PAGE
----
Court Trashes CPP’s Petition to Probe NEC over Biometric Voters Registration- Latest Liberian News

Monrovia- The Supreme Court of Liberia has trashed the Collaborating Political Parties’ petition requesting the High Court to Probe the Constitutionality of the National Election Commission just ended the Biometric Voters Registration Process.

Giving the Court’s opinion on Wednesday, April 12,2023 Chief Justice Sie-Nyene G. Yuoh said the court found no reason to disturb the ongoing registration exercise.

Chief Justice Yuoh noted that the National Election Commission is not in violation of the constitutional provision regarding Articles 80 D and E.

Article 80[D] of the constitution states that “Each constituency shall have an approximately equal population of 20,000, or such number of citizens as the legislature shall prescribe in keeping with population growth and movements as revealed by a national census; provided that the total number of electoral constituencies in the Republic shall not exceed one hundred.
While section E, also state that Immediately following a national census and before the next election, the Elections Commission shall reapportion the constituencies the new population figures so that every constituency shall have as close to the same population as possible; provided, however, that a constituency must be solely within a county.

The high court chief judge further said that while the NCE has a duty under article 80 E] to reapportion constituencies the said duty is not self–executing.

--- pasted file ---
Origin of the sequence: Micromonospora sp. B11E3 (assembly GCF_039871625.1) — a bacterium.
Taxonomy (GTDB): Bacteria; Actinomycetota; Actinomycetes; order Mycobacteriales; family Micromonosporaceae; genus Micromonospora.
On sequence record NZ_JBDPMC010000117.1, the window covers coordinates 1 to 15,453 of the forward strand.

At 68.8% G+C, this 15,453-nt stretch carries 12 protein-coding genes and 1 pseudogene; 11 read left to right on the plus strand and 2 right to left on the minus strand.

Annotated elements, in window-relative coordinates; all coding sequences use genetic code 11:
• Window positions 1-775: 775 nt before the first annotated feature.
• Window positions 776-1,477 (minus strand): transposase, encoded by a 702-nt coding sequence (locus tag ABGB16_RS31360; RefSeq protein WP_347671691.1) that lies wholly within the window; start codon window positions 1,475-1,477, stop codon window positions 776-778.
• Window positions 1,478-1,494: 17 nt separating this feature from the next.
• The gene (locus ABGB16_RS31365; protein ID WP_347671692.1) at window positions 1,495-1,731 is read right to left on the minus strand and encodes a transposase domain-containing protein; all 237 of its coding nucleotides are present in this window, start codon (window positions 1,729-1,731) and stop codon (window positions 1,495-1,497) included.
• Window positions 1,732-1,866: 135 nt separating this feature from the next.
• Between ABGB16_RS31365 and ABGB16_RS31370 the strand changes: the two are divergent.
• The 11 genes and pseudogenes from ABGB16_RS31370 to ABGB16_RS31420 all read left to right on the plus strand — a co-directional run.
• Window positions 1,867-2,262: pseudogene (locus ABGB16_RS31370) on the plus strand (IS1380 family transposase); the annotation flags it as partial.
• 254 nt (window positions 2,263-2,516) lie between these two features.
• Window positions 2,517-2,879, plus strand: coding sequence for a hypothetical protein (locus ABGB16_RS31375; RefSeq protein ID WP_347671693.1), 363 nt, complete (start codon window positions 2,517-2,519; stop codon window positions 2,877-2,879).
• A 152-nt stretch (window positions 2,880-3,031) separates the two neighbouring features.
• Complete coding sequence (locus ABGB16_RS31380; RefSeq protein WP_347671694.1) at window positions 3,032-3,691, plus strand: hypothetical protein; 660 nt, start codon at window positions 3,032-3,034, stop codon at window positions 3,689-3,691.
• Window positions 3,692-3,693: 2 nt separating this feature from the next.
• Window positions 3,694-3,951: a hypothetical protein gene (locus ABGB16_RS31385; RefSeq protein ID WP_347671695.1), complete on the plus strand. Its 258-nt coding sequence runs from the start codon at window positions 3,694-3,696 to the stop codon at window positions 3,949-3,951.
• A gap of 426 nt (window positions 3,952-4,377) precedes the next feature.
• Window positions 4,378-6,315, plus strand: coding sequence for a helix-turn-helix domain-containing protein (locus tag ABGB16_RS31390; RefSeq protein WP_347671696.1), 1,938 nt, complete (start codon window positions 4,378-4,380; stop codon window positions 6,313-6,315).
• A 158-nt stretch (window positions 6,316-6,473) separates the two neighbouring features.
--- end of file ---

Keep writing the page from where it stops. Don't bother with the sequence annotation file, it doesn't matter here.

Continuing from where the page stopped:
The Supreme Court maintained that the duty to reapportion constituencies can only be executed based upon the preconditions that a national census report be concluded and submitted to the legislature.

Recently, the Collaborating Political Parties in early March petitioned the Supreme Court to probe the constitutionality of the national elections commission’s ongoing Biometric Voter registrations without the demarcating constitutional electoral constituency.

The Supreme Court then reserved a ruling on the petition filed by the Collaborating Political Parties against the National Election Commission.

In their petition, the CPP argued that NEC is violating Articles 80 C, D, and E of the 1986 Constitution for which reason they filed a petition asking the court to address the constitutionality of the NEC’s conduct of Voter Registration without the demarcation of the constitutional electoral constituency following the conduct of the national census.

At the time, they accused the electoral house of attempting to conduct Voter Registration in the absence of demarcated electoral districts.

The Supreme Court has also revealed that the legislature creates the threshold and then the NEC performs its duty to reapportion the constituencies under Article 80 E.

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